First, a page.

Painting from A Memory of A Landscape
March 22-April 23 2019
Elizabeth Hohimer’s site-specific, land based practice revolves around an immersive study of atmosphere, color, and the deep layers of desert space. The objects in this exhibition serve as artifacts from time spent connecting to the desert landscape from West Texas as far west as California. Collecting dirt and clays through travels and trips to cutting the textile from the loom, each thread is touched and serves as a marker for a moment in a landscape that has passed but is present in the act of weaving.
One thread connects vertically and the other horizontally like the body in the landscape as the textile is woven. Slowing down the passage of time that takes place where horizon line is visible seeping into these objects through a lingering atmospheric notion of nostalgia from the materials to the landscape of their origins.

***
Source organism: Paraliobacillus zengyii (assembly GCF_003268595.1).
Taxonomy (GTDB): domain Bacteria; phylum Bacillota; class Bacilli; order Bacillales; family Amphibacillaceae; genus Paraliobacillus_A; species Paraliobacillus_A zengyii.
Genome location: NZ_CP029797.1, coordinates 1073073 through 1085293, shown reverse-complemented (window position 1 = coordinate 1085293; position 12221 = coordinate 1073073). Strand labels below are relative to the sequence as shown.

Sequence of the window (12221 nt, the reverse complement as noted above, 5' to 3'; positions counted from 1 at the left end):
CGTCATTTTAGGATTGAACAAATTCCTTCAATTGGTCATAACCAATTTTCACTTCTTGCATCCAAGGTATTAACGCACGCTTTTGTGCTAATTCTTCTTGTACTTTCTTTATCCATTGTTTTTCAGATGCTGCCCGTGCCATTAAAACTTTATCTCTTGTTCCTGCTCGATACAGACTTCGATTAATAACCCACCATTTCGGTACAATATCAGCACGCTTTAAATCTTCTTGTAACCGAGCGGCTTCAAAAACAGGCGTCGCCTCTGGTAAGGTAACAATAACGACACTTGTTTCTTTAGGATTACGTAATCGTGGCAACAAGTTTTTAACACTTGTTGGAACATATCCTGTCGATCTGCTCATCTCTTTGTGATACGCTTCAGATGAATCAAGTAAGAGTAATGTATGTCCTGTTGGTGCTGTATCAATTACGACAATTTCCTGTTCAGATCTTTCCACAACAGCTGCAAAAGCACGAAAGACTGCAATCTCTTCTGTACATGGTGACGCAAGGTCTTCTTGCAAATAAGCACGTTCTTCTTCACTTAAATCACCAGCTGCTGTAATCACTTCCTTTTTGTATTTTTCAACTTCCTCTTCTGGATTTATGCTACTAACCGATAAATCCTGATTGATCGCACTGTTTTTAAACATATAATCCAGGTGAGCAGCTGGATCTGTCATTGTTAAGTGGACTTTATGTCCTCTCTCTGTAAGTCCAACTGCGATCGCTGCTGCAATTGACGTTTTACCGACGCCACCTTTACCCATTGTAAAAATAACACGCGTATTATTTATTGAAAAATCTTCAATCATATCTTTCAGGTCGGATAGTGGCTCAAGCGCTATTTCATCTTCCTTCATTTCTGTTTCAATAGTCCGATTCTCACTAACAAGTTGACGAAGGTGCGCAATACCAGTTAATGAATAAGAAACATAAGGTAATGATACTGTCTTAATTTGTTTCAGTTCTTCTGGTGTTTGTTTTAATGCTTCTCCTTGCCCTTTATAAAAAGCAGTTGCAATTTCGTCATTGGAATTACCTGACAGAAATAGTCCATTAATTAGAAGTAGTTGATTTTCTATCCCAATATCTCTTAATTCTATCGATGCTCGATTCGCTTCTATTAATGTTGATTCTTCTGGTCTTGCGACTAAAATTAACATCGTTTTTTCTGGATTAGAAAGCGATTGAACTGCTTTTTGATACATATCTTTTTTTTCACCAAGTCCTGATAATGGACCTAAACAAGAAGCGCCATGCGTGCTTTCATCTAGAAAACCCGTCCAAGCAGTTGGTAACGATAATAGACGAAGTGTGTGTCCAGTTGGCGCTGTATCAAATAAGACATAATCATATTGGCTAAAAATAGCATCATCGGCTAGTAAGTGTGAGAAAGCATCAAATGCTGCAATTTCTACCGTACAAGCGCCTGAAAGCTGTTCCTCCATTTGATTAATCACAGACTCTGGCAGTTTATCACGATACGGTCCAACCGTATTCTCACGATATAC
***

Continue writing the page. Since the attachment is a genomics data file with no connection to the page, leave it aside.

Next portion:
The consistency of freedom, solitude and horizon lines have been mapped with colors whose energy corresponds to the spaces both in land and in the mind where they were first collected. The essence and origin of these textiles comes from the consciousness that is realized in this desert's landscape.
“objects of an inner vision from which it is no longer possible to detach oneself, luminous like burning magnesium, agitated by a to - and - fro movement like the slide of a machine took, infinitesimal, and which vibrate, shudder and zig-zag, caught up in an incessant brownian motion, images where the straight line invested with an upward momentum are naturally vertical, cathedral lines, that have no upper limit but go on mounting indefinitely where the broken lines in a continual seism crack, divide. where objects seem set in tiny dazzling troughs of boiling iron, where parallel lines and parallel objects infinitely repeat.”
—henri michaux [to draw the flow of time], 1957